November 6, 1972.
Appeal from Circuit Court, Jones County, James D. Hester, J.
A.S. Scott, Jr., Laurel, for appellant.
A.F. Summer, Atty. Gen. by J.B. Garretty, Sp. Asst. Atty. Gen., Jackson, for appellee.
Charles W. Engbrecht was convicted of burglary in the Circuit Court of the Second Judicial District of Jones County and sentenced to serve a term of five years in the penitentiary. From that conviction and sentence he appeals.
Three grounds are assigned for reversal.
The first involves a criticism of the wording of an instruction granted at the request of the State setting forth the rule with respect to the burden of proof resting upon it in circumstantial evidence cases. It is contended that the statement of the rule in this instruction was ambiguous, unclear and capable of confusing the jury. It is conceded that an instruction, correctly setting out the rule, was granted at appellant's request. All of the instructions have been examined and it does not appear as a reasonable possibility that the statement of the rule, as it appears in the criticized instruction granted the State, was so confusing or ambiguous as to mislead or confuse the jury. The burden of proof which rested upon the prosecution was amply covered in a number of instructions granted at the request of appellant.
The evidence showed that a women's apparel shop, the "Sassy Cat," was broken into and its entire contents stolen. At about 7:00 on the morning of the day on which the burglary occurred, an employee of another nearby business firm observed a white panel truck, bearing a green license plate, its windows covered with newspapers, parked in front of the Sassy Cat. Thirty minutes later he noticed that the truck had departed and that the front door of the Sassy Cat stood open, contrary to custom. He called the police who found that the door had been broken open and the shop stripped of its contents "to the bare walls." These facts and a description of the truck were broadcast over the Mississippi Highway Patrol radio network and, as a result, at about 8:30 appellant was apprehended, driving the truck, which was found to contain the goods and other articles stolen from the Sassy Cat. No question is raised here as to the legality of the arrest and search.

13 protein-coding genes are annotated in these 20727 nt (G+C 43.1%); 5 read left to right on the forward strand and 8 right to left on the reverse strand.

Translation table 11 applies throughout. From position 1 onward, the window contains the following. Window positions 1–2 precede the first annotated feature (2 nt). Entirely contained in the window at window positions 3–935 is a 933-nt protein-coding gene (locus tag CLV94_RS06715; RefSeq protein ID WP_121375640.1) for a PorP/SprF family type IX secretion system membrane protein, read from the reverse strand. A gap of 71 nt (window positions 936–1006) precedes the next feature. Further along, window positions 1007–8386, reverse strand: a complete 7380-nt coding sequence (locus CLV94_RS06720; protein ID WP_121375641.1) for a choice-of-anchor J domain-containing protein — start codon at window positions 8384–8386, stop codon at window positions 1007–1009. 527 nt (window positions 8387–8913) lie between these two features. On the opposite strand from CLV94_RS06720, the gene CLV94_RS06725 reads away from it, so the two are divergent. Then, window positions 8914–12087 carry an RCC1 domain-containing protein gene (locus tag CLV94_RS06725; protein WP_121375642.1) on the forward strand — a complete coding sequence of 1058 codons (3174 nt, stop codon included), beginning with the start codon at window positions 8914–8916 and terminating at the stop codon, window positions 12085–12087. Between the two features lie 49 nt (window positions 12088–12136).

The second assignment also deals with an instruction granted at the request of the State. This instruction informed the jury "that the possession of recently stolen property unexplained may be considered by you along with the other evidence in the case, and if you believe from all the evidence, beyond a reasonable doubt, that the defendant is guilty . . ." that it was the duty of the jury to find him guilty.
Before giving this or any jury instructions, the trial court heard counsel as to their objections to the instructions which had been requested by the opposite party, as required by Mississippi Supreme Court Rule 42. This rule is as follows:
WHEREAS, the judges of the circuit courts of Mississippi have adopted uniform rules of procedure for the circuit courts, and among those rules adopted is Rule 14 requiring attorneys to file jury instructions with the circuit clerk and to deliver copies of instructions proposed to be given the jury to opposing counsel before the trial. The rule further provides that attorneys are required to dictate their specific objections to an instruction offered, thus giving the trial judge an opportunity to pass upon the objections before the case is argued before the jury.
After considering the foregoing rule, we are convinced that it will aid in promoting better judicial procedure and should be implemented by this Court. It is, therefore, the rule of this Court that no assignment of error based on the giving of an instruction to the jury will be considered on appeal unless specific objection was made to the instruction in the trial court stating the particular ground or grounds for such objection. However, in extreme cases this Court may raise an objection to a jury instruction in order to prevent manifest injustice. This rule shall take effect and be in force as to all cases tried after June 1, 1971.